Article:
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Some Useful History of Libya

February 22, 2011

Libya

1.

Fred Halliday (British author of Middle East subjects of long standing) on the background of the Khadaffi years in Libya

Libya At Forty

The fortieth anniversary of the Libyan “revolution” of 1969 – more accurately a coup d’etat by Colonel Muammar Gaddafi and some of his associates and relatives – brings to mind a conversation I had just after that event with a friend who was (and remains) a senior Algerian diplomat. The Algerian government had been as surprised and bemused as any other about the emergence of this bizarre, radical and eccentric regime in a fellow north African state. The then Algerian president, Houari Boumedienne, had asked my friend to visit Tripoli and assess the new leadership there. To continue, click here.

Libyan F-1 Mirage Jet Fighter in Malta. Its pilot defected rather than bomb Libyan protesters. Another jet fighter and now it appears two warships have also defected to Malta

2. Robert Fisk on Khadaffi (note…the latter’s name is spelled a number of different ways…

Gaddafi raved and cursed, but he faces forces he cannot control

So he will go down fighting. That’s what Muammar Gaddafi told us last night, and most Libyans believe him. This will be no smooth flight to Riyadh or a gentle trip to a Red Sea holiday resort. Raddled, cowled in desert gowns, he raved on.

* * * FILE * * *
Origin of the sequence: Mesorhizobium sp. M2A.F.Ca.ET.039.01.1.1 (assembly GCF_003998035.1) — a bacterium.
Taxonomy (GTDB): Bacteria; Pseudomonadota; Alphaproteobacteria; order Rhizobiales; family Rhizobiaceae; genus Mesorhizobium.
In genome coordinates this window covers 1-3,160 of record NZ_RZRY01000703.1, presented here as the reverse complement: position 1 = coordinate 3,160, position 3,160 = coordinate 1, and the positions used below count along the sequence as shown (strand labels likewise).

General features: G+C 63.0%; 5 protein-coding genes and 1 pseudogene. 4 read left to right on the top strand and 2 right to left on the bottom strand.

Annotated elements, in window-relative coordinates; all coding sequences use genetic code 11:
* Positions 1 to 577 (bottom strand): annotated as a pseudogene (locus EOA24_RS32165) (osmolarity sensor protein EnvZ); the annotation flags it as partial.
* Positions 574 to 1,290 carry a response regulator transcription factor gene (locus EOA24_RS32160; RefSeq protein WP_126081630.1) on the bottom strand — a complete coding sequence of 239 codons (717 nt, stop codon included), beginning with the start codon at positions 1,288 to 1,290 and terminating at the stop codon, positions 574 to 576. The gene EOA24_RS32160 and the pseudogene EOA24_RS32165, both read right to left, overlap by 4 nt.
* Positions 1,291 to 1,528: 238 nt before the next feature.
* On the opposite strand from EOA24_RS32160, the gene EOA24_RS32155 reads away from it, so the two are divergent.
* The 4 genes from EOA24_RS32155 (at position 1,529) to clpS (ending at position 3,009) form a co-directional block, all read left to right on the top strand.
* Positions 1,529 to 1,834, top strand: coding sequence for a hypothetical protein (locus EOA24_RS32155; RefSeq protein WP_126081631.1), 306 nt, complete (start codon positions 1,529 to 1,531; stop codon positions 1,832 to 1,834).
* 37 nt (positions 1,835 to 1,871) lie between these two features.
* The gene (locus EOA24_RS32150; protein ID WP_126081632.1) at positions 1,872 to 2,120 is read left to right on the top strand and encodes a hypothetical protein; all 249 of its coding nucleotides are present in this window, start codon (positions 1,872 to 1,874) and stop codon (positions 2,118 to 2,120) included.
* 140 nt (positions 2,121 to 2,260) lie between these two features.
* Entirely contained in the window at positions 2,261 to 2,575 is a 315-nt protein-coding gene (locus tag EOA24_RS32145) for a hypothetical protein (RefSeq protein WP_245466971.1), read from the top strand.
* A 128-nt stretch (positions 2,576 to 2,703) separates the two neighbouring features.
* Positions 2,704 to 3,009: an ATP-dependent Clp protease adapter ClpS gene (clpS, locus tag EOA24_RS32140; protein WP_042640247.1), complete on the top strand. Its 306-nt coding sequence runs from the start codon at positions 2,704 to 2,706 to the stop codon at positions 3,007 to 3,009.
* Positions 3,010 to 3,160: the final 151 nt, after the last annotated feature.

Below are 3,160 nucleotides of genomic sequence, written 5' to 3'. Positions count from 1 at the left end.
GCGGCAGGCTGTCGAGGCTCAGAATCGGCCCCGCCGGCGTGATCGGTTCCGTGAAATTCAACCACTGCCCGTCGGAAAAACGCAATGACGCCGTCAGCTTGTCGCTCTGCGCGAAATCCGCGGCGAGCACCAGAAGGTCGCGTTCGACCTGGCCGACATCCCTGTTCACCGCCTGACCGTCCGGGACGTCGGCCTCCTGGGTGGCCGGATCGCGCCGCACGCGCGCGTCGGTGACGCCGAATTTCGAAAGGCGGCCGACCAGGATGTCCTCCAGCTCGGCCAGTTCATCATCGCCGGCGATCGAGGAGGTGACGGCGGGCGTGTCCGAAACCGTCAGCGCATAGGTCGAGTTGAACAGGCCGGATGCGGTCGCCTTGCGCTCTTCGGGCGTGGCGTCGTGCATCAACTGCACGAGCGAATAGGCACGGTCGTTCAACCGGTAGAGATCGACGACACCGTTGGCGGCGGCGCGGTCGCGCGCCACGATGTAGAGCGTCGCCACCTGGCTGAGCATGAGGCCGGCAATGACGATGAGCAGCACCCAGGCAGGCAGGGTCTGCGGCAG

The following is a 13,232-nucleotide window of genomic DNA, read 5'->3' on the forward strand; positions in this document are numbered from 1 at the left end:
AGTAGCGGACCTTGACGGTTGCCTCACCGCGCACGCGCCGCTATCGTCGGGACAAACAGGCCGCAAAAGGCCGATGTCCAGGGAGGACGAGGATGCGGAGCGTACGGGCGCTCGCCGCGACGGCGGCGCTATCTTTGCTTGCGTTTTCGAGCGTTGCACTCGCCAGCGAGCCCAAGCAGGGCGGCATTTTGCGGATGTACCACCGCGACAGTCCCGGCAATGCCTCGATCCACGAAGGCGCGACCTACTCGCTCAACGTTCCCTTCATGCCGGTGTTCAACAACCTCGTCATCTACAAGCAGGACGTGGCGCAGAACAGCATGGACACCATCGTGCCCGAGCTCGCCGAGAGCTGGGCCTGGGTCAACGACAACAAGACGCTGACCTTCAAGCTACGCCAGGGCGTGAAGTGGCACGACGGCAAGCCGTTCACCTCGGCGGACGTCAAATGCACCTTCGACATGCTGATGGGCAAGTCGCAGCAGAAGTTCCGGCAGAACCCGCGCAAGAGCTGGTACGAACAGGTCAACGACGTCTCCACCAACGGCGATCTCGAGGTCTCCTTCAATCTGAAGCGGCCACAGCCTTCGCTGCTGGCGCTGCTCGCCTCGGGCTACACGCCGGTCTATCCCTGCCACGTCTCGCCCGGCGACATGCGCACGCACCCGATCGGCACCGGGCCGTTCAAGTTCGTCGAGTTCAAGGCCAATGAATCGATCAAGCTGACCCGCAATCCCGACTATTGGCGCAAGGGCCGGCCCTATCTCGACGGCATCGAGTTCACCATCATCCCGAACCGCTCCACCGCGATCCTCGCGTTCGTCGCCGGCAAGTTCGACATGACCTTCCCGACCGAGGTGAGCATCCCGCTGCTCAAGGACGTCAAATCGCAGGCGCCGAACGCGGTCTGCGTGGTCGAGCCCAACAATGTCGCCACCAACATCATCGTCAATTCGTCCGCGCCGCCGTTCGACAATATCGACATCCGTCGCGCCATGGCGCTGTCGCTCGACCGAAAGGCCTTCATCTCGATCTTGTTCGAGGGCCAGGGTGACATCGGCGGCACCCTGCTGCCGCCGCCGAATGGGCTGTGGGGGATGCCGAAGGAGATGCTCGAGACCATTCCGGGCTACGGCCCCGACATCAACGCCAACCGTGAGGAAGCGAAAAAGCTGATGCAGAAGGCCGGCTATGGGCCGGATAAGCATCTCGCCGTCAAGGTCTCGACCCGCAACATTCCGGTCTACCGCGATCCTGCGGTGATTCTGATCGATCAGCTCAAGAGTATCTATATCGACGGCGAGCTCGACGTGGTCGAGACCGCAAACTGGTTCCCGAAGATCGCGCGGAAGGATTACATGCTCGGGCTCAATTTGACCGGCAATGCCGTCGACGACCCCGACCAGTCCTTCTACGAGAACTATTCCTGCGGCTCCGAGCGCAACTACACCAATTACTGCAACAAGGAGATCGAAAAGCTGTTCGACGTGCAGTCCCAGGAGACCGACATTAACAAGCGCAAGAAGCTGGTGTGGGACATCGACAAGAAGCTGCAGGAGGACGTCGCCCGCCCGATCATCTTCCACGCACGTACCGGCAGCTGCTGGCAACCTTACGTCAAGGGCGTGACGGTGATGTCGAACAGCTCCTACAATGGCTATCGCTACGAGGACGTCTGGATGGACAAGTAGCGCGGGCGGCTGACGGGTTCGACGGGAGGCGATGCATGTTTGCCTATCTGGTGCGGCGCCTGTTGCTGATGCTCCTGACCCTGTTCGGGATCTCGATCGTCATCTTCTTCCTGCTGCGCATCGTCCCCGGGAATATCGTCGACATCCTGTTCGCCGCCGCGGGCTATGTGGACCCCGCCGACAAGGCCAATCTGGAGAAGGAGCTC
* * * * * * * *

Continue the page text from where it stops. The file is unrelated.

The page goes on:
He had not even begun to use bullets against his enemies – a palpable lie – and “any use of force against the authority of the state shall be punished by death”, in itself a palpable truth which Libyans knew all too well without the future tense of Gaddafi’s threat. On and on and on he ranted. Like everything Gaddafi, it was very impressive – but went on far too long. To continue, click here.

3. Pepe Escobar – The Roving Eye (name of his column in Asia Times) – The Tribes Against The Bunker.

The Tribes against the bunker

Libya’s is a tribal revolution. It was not, and it is not, being led by young urban intellectuals, like in Egypt, or by the working class (most of it in fact composed of foreign workers). Even though the actors of the anti Muammar Gaddafi uprising may be a mix of ordinary Libyans, educated and/or unemployed youth, a section of the urban middle classes and defectors from the army and the security services, what trespasses all them is the tribe. Even the Internet, in the Libyan chapter of the great 2011 Arab revolt, has not been an absolutely decisive factor.

Libya is tribal from A to Z. There are 140 tribes (qabila), 30 of them key, one of them – Warfalla – boasting 1 million people (out of a population of 6.2 million). Click here to continue


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